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Creative French cuisine from chef Michael Lachowicz presented in an intimate 18-seat restaurant.


Dinner Thurs.-Sun. (seatings at 6 p.m., 7 p.m. & 8 p.m.)

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George Trois, Winnetka, IL

Operations may be disrupted due to COVID-19. Be sure to contact the restaurant to find out its current status and offerings.

George Trois Restaurant Review

About the restaurant & décor: It's not uncommon to see a chef mingling with guests. To have him cook and hand deliver each dish personally, however, feels like a special occasion. Indeed, this single room, 18-seat restaurant next to chef Michael Lachowicz's Aboyer and Silencieux achieves that level of intimacy with a classic French tasting menu and the top toque's friendly banter. Eating in the white-washed dining room, refined yet without pretension, feels like having dinner at a family friend's, complete with a fireplace. Service complements the chef's warmth; pours of wine and bread replenishment don't miss a beat.

Likes: Service and traditional French fare.
Dislikes: None.

Food & Drinks: Paying homage to his uncle and grandfather --- both named George --- Lachowicz, who worked with the late Jean Banchet, clearly cooks with tenderness. His 12-course tasting menu ($215, plus tax and gratuity) creates definitive culinary moments that start and end with style. The opener is an Osetra Kristal caviar-topped crisp potato dome filled with a barely poached quail egg and celery root soubise. Perched atop a buttermilk blini and garnished with a garlic chive blossom, the dish paves the way for the artistry and flavor bursts to come. A duo of foie gras tartlette and terrine of Guinea hen and grilled wild ramps en gelée manages delicacy and richness. Dover sole Provençal sports a crispy, chicharron-like skin that takes its green color from chlorophyll. The palate-cleansing "Jewel" of Champagne and pink grapefruit sparkles in the mouth. Plateware is an equal partner in presentation. Pay attention to the pot-au-feu, whose hand-painted bowl is recessed just enough to keep the brioche-wrapped beef and rabbit and Oregon-sourced peas warm (truffles come through the sauce). The cheese course wows in its simplicity, riffing off fondue with toasted brioche cubes and a side of figs and Marcona almonds. A duo of desserts --- Cointreau-kumquat soufflé and banana and pistachio --- ends the meal fittingly with lightness and thoughtful design. The latter channels a forest feel, with pistachios scattered between swirls and caramelized banana slices. Wine pairings are memorable, especially the 2014 Domaine Jean-Marc Bernhard Gewürztraminer Mambourg and red Burgundy.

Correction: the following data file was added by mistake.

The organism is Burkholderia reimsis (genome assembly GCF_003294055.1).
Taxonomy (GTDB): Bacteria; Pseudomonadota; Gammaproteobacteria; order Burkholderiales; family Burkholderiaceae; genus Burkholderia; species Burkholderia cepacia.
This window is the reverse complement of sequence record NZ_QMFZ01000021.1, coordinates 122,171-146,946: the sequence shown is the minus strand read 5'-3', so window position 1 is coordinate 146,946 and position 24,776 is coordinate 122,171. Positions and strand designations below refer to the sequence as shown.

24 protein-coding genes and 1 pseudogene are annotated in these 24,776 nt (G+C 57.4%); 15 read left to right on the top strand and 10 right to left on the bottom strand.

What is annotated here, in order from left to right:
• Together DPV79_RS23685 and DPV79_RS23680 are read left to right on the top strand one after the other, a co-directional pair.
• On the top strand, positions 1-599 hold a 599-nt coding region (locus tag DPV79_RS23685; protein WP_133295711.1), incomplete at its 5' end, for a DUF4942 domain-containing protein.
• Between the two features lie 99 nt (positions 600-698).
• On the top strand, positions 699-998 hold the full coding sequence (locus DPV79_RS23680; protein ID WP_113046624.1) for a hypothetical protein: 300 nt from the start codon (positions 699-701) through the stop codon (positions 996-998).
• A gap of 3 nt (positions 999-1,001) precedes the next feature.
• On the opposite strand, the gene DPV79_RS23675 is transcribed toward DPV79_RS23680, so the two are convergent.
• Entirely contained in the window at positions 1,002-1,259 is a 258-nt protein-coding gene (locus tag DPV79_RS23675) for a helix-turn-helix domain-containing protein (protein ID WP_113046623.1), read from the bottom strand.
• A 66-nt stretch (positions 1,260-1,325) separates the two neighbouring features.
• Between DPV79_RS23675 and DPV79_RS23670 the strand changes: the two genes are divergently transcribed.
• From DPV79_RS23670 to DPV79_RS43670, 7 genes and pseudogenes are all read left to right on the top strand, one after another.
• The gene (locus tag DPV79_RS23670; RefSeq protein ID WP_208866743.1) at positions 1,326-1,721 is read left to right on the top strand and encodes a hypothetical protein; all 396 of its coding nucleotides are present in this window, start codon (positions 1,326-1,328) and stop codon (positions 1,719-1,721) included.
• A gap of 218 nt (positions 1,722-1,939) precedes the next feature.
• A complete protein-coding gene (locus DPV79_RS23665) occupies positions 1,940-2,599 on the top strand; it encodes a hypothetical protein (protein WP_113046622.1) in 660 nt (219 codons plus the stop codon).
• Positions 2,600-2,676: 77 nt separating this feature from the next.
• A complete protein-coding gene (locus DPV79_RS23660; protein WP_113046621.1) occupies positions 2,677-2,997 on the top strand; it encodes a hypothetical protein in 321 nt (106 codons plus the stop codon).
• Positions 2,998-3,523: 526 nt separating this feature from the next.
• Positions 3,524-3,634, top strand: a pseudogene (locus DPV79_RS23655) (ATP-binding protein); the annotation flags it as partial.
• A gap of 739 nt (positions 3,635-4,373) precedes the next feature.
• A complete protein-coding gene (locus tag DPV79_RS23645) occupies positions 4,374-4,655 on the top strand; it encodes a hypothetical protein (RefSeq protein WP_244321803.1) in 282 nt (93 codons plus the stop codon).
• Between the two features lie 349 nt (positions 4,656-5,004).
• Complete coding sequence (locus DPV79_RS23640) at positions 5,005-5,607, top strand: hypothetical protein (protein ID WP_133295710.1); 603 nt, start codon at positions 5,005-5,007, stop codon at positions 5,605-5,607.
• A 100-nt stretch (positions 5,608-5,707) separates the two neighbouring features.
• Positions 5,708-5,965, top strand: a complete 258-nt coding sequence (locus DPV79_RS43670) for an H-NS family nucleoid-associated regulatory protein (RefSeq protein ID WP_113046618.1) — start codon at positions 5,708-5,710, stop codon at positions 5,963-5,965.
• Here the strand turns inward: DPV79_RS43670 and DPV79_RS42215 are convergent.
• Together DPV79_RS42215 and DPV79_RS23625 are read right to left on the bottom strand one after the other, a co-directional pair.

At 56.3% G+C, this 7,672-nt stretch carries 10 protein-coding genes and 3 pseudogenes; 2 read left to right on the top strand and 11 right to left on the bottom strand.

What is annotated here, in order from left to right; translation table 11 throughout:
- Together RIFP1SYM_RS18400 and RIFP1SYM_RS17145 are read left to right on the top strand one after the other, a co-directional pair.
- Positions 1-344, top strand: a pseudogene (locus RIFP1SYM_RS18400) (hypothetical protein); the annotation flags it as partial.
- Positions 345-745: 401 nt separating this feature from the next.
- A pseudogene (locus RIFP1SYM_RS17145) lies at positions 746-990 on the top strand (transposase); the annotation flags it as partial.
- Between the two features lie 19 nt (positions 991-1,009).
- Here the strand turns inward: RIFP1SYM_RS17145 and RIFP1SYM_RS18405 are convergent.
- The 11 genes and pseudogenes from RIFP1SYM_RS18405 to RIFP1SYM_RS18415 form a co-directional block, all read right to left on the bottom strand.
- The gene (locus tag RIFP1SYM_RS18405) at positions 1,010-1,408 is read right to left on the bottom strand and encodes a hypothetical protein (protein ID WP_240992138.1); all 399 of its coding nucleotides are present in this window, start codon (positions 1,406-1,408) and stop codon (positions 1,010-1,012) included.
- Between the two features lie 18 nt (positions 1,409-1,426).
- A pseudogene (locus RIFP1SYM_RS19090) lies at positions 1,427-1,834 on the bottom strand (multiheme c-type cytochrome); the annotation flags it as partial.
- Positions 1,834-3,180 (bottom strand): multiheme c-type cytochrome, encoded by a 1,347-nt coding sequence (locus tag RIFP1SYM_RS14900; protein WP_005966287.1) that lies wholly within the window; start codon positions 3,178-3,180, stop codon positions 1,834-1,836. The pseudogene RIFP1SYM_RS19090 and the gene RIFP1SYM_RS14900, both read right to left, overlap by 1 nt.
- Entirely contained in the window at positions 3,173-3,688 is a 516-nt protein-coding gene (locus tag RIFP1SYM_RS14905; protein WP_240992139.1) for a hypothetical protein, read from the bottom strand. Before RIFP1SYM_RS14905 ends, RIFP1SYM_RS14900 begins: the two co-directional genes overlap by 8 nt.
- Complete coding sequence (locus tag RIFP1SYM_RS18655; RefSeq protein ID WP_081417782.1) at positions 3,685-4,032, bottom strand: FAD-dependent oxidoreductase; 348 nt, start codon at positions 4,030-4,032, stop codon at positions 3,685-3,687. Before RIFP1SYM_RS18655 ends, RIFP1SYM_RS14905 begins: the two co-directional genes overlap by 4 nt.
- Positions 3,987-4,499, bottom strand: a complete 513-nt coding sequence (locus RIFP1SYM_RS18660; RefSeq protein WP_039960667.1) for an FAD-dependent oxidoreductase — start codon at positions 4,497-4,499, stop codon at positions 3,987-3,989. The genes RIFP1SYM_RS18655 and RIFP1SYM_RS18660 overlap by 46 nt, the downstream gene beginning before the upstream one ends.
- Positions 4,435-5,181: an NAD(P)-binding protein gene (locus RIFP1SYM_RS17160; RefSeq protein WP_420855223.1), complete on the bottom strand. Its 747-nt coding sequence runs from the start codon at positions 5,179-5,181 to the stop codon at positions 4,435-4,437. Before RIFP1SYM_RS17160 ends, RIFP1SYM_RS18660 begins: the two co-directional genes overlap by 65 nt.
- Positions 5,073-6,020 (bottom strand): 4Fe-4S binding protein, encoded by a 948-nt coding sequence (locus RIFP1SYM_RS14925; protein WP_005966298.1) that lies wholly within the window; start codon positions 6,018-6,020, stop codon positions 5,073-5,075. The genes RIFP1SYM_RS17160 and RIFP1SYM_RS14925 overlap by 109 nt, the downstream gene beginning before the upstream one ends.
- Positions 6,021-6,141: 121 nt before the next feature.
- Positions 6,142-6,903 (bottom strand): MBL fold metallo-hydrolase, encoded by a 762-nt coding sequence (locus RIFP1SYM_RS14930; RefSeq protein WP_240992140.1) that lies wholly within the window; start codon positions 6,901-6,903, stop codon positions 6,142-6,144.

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Read GAYOT's review.